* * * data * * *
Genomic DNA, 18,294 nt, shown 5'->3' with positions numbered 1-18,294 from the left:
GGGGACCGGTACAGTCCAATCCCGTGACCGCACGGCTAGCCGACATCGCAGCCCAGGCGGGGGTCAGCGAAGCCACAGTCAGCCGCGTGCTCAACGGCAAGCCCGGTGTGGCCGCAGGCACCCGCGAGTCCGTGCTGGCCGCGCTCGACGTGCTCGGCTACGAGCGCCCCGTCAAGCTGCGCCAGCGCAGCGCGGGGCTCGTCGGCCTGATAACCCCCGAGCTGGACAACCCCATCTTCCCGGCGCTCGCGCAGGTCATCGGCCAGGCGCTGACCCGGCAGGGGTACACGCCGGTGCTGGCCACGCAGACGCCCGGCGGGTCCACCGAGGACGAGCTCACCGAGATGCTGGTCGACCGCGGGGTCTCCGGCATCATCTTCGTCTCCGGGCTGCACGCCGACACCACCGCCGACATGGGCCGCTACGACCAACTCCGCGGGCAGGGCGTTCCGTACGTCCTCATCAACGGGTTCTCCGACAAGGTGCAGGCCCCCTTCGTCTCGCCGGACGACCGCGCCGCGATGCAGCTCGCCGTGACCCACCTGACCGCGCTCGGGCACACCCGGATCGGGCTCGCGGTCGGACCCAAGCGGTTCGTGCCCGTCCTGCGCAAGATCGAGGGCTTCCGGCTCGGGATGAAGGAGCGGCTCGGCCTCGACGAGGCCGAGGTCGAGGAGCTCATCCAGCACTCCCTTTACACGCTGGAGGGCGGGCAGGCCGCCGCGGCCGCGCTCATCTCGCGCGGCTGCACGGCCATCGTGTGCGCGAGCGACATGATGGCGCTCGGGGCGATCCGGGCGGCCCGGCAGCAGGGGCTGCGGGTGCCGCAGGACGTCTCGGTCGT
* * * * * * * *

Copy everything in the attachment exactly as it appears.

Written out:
Genomic DNA, 18,294 nt, shown 5'->3' with positions numbered 1-18,294 from the left:
GGGGACCGGTACAGTCCAATCCCGTGACCGCACGGCTAGCCGACATCGCAGCCCAGGCGGGGGTCAGCGAAGCCACAGTCAGCCGCGTGCTCAACGGCAAGCCCGGTGTGGCCGCAGGCACCCGCGAGTCCGTGCTGGCCGCGCTCGACGTGCTCGGCTACGAGCGCCCCGTCAAGCTGCGCCAGCGCAGCGCGGGGCTCGTCGGCCTGATAACCCCCGAGCTGGACAACCCCATCTTCCCGGCGCTCGCGCAGGTCATCGGCCAGGCGCTGACCCGGCAGGGGTACACGCCGGTGCTGGCCACGCAGACGCCCGGCGGGTCCACCGAGGACGAGCTCACCGAGATGCTGGTCGACCGCGGGGTCTCCGGCATCATCTTCGTCTCCGGGCTGCACGCCGACACCACCGCCGACATGGGCCGCTACGACCAACTCCGCGGGCAGGGCGTTCCGTACGTCCTCATCAACGGGTTCTCCGACAAGGTGCAGGCCCCCTTCGTCTCGCCGGACGACCGCGCCGCGATGCAGCTCGCCGTGACCCACCTGACCGCGCTCGGGCACACCCGGATCGGGCTCGCGGTCGGACCCAAGCGGTTCGTGCCCGTCCTGCGCAAGATCGAGGGCTTCCGGCTCGGGATGAAGGAGCGGCTCGGCCTCGACGAGGCCGAGGTCGAGGAGCTCATCCAGCACTCCCTTTACACGCTGGAGGGCGGGCAGGCCGCCGCGGCCGCGCTCATCTCGCGCGGCTGCACGGCCATCGTGTGCGCGAGCGACATGATGGCGCTCGGGGCGATCCGGGCGGCCCGGCAGCAGGGGCTGCGGGTGCCGCAGGACGTCTCGGTCGT